Which debts go in this part of the budget? Usually debts that aren’t your house or car. For example, if you have payday loans, credit card debt, or old medical debt, you’ll pay those off out of this part.
Just keep in mind that paying them off is the key part. They should not be an ongoing part of the savings chunk, because you do need to really save and invest too. So eventually that’s what your 20% will be.
Review Your Numbers and Compare
Finally, review your spending totals for needs & wants. Then compare them with your target totals. Are your needs 50% or less of your take home pay? Are your wants 30% or less?
If so, you’re in good shape. You can keep doing what you’re doing, and check in regularly to be sure you stay on track. To make things easy, automate your savings and needs as much as you can.
If not, look at where you’re over or under. Are you spending too much on needs or wants? You’ll need to adjust.
How to Adjust If Your 50/30/20 Budget is Out of Whack
If you’re spending too much on needs, first check to see if you put things on the list that aren’t really needs. (Even though you like having them in your life.)
For example, putting your kids in after school sports or driving a brand new luxury car are not must-haves. Those are wants instead. Move any spending that isn’t a true need to wants.
If all of the things in your needs list really are true needs, but they are more than 50%, you may have to get creative. See if you can find ways to make more money and to pay less for those needs. That may not be fun, but it will help in the long run.
For example, if housing alone takes up 50% of your take-home pay, that makes it hard for you. But you could try:
- moving to a lower cost of living area
- moving to cheaper housing where you already are
- getting roommates (or more roommates)
- renting out a room by the night on AirBnB to increase your income
- doing a side hustle
- having family move in with you
- moving in with family
- seeing if you qualify for any housing help
If no one thing is too high, pick several to get creative with. But do change something, even if you don’t want to.
If you’re spending too much on wants and not sending enough to savings, it’s easier. Cut back on the wants so you can balance things out by sending more to savings (and debt, if you have it.)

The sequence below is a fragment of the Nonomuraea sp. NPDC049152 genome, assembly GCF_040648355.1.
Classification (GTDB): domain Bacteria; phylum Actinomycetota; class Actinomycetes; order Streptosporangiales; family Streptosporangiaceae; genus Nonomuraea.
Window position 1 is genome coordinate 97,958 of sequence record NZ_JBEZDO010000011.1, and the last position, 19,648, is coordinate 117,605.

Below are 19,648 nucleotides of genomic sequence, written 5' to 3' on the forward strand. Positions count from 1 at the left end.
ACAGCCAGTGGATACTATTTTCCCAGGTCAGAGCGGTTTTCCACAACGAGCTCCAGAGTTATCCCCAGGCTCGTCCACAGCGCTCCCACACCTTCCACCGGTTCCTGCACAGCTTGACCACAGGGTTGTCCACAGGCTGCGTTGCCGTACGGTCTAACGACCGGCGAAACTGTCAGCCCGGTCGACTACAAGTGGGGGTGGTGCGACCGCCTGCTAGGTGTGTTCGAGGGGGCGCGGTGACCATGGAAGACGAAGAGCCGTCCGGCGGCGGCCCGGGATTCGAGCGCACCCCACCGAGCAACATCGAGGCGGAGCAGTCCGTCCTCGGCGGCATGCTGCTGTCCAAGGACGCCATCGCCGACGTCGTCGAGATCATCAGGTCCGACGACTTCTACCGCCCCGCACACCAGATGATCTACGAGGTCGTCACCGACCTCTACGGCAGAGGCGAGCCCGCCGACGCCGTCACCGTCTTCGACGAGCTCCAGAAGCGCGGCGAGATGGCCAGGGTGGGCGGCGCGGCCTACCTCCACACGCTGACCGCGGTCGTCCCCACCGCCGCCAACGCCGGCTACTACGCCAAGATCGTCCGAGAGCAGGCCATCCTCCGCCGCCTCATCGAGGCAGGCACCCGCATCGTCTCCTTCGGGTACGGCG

If you’re sending too much to savings, make sure you are still having fun. Or if savings is too high because it’s really debt, work on knocking those debts out one at a time with the debt snowball.
Who is the 50/30/20 Rule / Balanced Money Formula Good For?
If you’re using it to check if your money is not too heavy on the needs, it’s good for anyone. Using it as a check in now and then can help you keep an eye on things.
If you’re using the 50/30/20 rule to budget, it’s best for people who don’t budgeting or who haven’t budgeted before. People who want something they can easily stick with without feeling deprived.
But you still need to be willing to take a look at your spending and adjust if it gets off balance. Here’s an easy way to track your spending. Plus, it will really help — not just give you info.
Who Should Use a Different Budgeting Method?
If you prefer to keep close tabs on your money, you will probably be better off with a zero-based budget. (Or some other method plus this one.)
Why? Because the 50/30/20 rule is more about capping your spending in broad areas. It’s not about paying close attention to what you are spending on.
The biggest flaw with the 50/30/20 rule is that it IS a rule of thumb. It can work in many cases, but not all of them.
The Bottom Line
In summary, the 50/30/20 rule can help you budget without a lot of fuss. Putting 50% to needs, 30% to wants, and 20% to savings and debt is an easy way to manage your money.
This balanced money formula helps you keep spending from getting out of whack, keep debt under control, and build a safety net. And those are all great things.